And I don't know much about the breakfast menu, since I never get breakfast at school, but from what I've seen, it needs adjusting as well. They mostly offer baked goods in tiny square trays, honey buns, breakfast bars, and cereal. And not even healthy cereal. It's like, Cinnamon Toast Crunch. I don't know- Some days, they might offer breakfast wraps and omelettes and stuff, but not everyday, I can assure you of that! But cereal and baked goods are no way to start your day off! Those are nothing but carbs, and not the good, fiberous kinds. Those foods'll make you hungry before lunchtime is even close! Kids need protein to kick off their metabolism: Eggs, ham, greek yogurt, bacon, turkey sausage, cheese! That's what will keep them full and focused. None of this sugary, carby crud.
So, to sum it all up, I like that we as a country are trying to get our kids in school to eat healthier. It's nice we're making the effort to change. But the system... she still needs a little tweaking. Growing boys and girls need high-protein, nutrient-dense foods. We need to see more options that offer this in school lunches. We need less of these nutritient-deprived, starchy foods. Making sure kids get an adequate amount of vitamins should be the top priority, with calories coming in second.
And why keep the fatty deep-dish pizza with sausage and pepperoni if we're going to change? The only thing they're doing to it is making it so teeny-tiny that it can stay on the menu. I propose changing the pizza altogether. Offer thin crust pizza slices, and top them with fat-free or reduced-fat cheeses, and use lean meats like Canadian bacon and grilled chicken. Heck, they even have turkey sausage and turkey pepperoni now! The kids will never know the difference! A thinner crust will provide a bigger surface area for which to cover the pizza with healthy toppings. Smaller portions is NOT the answer here, people; Bigger portions of lower-calorie, nutrition-packed food IS.
I mean, certainly there are ways to give kids satisying portions without stepping over the calorie borderlines, isn't there? I mean, what's the limit here? 500? Okay, you could offer a meal of a plain grilled chicken sandwich, which is like 250. Then, how about an ounce of baked chips? Now we're at 370. A fistful of baby carrots? 405. A sugar-free, fat-free pudding cup too? 465. Maybe top your chicken sandwich with some fat-free mayonnaise, onions, lettuce, tomatoes, and you'll be right around 500. I think that sounds like a decent-sized meal, no?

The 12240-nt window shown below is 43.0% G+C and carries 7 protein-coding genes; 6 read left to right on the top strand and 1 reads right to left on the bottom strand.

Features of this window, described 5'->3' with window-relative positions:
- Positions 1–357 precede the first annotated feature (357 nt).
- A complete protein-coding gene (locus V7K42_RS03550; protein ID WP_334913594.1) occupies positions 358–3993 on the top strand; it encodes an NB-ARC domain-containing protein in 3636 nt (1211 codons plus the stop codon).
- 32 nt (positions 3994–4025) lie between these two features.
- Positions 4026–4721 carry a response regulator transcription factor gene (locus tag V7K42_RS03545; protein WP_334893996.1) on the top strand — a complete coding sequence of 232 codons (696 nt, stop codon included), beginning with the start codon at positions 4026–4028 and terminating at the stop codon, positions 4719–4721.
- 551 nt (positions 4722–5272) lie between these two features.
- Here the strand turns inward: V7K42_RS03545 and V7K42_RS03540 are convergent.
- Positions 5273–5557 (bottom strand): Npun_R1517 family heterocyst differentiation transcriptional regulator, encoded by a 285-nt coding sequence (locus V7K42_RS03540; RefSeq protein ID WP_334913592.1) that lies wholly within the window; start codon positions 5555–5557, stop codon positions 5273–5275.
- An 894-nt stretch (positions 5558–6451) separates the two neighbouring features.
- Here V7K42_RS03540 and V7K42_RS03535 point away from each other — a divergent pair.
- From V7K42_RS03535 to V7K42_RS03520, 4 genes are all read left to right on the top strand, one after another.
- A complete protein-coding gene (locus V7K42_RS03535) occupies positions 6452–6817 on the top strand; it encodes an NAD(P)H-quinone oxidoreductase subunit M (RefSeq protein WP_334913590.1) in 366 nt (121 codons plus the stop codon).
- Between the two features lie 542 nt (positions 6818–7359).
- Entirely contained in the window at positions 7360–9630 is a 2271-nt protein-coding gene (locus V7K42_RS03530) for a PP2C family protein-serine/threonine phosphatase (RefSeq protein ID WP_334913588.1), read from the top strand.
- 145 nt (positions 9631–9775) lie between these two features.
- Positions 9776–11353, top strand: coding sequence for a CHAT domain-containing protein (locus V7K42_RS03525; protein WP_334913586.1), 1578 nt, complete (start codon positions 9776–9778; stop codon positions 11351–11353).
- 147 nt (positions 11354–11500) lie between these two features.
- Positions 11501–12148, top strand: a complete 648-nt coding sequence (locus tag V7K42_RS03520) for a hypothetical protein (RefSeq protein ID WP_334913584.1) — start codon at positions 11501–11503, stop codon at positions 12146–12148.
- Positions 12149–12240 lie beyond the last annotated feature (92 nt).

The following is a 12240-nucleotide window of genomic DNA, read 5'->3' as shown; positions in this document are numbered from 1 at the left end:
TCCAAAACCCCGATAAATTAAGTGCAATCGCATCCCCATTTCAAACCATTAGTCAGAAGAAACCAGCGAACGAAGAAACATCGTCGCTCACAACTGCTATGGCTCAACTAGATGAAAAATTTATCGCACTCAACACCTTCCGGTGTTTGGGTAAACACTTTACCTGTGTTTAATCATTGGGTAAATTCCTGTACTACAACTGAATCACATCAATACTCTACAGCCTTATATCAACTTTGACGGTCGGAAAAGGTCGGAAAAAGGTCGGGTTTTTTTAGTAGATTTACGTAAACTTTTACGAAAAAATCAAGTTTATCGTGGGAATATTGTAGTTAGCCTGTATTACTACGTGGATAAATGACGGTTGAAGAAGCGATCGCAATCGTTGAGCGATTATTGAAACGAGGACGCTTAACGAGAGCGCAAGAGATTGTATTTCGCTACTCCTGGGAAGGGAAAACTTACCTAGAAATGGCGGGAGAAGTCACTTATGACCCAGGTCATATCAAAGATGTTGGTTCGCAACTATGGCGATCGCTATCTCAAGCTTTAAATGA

Also, trash the chips and Pop-Tarts already. Well, we can keep the baked chips, but not the standard, oily ones, you know? Just because you set out fruits and vegetables doesn't mean students will magically flock to them like a moths to a flame. You either need to have healthier alternatives to the chips and pastries you're handing out now, or make fresh fruits and vegetables the ONLY options. And these days, there are soooo many low-calorie, healthy alternatives to chips and Pop-Tarts. There are Soy Crisps from Glenny, and 100-calorie Pastry Crisps from Special K, to name a couple. But then, of course, these products are more expensive than regular fare. It really is quite the conundrum.
And Mama also brought up a really good point: She said that if schools offered healthy options ONLY, people would complain because they would feel that schools would be taking away our individuliaty and freedom to eat what we want. Well then, if people want junk food, then THEY can provide it for themselves. You get what you get, and you don't through a fit. If you don't like the healthy options at school, then bring your own food.
I hope I'm making some sense here. Really, I just want schools to be able to provide their students with lunches that are healthy and nutritious, but at the same time won't leave them feeling utterly deprived. Is that so impossible? Really, we're striving for change here, and that's great. I love to see that. But we need to realize their are other choices than deep-dish pizza. Forget trying to modify our preexisting foods. We need to start fresh- from the beginning! I think then we'll truly see how many options are out there for keeping our kids well-nourished, full of protein and fiber, and at a healthy weight.

What do you guys think? How do you feel about the new school lunch guidelines? What can we do to improve them, or are they fine as is? Leave your opinions down below!